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Burma’s president Thein Sein is in Jakarta to attend the 2015 Asian-African Conference (AAC).
Joining the president’s delegation are Information Minister Ye Htut and the newly appointed Information Permanent Secretary Tint Swe, according to the Ministry of Information.
The conference aims to develop inter-regional partnerships and promote economic development. This year’s events are come under the theme of “Strengthening South-South cooperation to promote world peace and prosperity”.
The AAC was first held in Indonesia’s Bandung in 1955, giving the event its alternative name, the Bandung conference, organised by Burma, India, Indonesia, Pakistan, and Ceylon (now Sri Lanka) A celebration of six decades of the event will take place at the culmination of the summit on 24 April. More than 100 international representatives were invited to participate in this year’s summit and commemoration activities.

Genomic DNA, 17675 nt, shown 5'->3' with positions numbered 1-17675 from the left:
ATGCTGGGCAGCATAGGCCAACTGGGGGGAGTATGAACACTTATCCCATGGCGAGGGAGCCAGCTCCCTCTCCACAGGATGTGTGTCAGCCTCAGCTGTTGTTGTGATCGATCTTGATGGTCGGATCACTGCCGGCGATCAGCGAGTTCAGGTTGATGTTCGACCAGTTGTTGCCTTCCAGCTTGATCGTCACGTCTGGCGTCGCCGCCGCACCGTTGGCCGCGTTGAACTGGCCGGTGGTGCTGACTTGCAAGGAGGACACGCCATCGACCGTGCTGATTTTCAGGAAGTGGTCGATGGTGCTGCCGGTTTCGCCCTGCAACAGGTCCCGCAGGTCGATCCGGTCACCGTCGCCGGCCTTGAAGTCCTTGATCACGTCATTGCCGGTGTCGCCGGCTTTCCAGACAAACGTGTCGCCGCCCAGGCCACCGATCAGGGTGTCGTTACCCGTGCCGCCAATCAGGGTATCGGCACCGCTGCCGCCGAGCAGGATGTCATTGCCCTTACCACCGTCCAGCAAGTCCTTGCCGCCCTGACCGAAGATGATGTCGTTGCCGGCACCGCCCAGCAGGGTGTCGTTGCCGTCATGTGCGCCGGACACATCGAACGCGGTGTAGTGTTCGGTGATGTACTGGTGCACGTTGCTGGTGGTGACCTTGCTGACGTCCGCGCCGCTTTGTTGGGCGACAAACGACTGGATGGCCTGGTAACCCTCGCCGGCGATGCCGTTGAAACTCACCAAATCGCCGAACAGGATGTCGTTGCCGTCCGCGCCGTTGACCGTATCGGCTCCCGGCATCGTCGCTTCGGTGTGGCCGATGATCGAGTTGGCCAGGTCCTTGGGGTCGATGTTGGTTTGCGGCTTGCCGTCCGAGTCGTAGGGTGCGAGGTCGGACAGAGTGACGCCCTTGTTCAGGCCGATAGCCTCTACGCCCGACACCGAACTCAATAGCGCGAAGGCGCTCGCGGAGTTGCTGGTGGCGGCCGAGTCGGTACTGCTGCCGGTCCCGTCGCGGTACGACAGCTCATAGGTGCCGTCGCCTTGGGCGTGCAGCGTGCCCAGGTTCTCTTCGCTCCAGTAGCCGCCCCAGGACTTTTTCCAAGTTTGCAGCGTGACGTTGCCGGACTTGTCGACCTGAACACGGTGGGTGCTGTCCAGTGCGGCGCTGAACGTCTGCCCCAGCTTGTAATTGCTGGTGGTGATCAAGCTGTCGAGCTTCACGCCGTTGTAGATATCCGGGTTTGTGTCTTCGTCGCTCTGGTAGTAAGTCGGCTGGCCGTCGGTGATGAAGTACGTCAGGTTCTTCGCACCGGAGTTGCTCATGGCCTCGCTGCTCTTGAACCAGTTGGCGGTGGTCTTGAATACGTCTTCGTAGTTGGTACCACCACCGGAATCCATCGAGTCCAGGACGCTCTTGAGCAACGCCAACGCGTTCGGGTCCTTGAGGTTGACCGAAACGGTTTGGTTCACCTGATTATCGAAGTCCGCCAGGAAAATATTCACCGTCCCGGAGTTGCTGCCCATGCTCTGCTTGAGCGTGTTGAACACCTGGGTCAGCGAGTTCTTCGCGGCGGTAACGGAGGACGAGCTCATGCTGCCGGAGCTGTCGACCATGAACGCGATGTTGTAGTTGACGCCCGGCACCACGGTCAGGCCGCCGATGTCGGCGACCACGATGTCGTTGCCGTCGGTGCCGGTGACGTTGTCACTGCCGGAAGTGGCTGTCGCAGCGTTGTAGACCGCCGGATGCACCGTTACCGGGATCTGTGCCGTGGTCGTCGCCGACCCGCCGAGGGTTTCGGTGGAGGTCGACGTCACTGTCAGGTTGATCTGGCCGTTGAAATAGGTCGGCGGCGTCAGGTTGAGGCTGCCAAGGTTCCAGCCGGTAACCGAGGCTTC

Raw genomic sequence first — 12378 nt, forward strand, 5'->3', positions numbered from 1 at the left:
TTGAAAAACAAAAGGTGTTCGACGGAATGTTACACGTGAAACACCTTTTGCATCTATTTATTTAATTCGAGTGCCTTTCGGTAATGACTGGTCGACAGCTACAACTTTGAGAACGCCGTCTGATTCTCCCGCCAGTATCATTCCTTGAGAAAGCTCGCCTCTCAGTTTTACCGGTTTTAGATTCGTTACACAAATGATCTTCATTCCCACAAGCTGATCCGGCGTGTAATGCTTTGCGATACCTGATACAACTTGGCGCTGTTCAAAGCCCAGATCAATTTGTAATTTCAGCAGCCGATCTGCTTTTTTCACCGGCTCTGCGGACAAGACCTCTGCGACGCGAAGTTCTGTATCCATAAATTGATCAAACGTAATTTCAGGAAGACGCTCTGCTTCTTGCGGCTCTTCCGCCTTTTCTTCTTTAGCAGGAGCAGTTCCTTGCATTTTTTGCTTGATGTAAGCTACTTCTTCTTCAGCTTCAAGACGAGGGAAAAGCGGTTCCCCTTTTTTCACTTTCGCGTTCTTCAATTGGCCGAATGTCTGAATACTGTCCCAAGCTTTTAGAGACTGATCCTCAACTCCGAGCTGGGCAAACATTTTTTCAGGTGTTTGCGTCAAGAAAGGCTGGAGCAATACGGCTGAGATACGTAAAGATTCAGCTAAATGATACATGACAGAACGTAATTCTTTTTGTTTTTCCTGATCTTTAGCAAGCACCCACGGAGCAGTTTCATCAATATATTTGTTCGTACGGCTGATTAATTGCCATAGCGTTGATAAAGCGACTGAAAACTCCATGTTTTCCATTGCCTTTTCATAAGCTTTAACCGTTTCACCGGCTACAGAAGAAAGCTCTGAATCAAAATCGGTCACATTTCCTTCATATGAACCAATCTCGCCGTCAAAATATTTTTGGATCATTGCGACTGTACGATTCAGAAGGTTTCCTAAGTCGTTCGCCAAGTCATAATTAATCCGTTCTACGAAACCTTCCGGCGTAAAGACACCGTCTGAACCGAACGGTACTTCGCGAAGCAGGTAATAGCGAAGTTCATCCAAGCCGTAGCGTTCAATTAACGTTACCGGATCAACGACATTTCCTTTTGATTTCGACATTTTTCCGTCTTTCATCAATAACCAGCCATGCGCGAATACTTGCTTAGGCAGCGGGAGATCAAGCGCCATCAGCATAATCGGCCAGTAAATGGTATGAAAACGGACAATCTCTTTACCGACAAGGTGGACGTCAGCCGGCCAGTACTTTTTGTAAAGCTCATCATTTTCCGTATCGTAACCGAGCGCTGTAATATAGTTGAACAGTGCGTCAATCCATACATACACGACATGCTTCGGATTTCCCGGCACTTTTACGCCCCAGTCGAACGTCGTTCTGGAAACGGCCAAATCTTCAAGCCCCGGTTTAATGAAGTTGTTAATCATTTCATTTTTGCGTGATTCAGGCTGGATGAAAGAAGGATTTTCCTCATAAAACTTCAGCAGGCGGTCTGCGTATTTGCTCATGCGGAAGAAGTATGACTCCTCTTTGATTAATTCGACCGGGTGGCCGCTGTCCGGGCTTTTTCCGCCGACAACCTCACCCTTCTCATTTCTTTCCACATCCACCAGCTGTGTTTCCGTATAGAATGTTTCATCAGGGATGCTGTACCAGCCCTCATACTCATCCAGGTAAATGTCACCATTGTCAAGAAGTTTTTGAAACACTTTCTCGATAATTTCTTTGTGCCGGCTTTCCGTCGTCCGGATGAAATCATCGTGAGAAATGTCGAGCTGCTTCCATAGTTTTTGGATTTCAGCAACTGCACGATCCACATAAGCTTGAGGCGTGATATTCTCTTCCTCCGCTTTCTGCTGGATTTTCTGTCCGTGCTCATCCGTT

At the first Bandung conference, the focus was on whether Soviet policies should be officially rejected along with Western colonialism. A ten point declaration was adopted, including the upholding of human rights and the ideals of the United Nations, respect for national sovereignty, and the “recognition of the equality of all races and of the equality of all nations large and small”.
At the 2005 conference, a Declaration on the New Asian African Strategic Partnership was signed, which aimed to signal a new era of cooperation based on the three pillars of political solidarity, economic cooperation, and socio-cultural relations.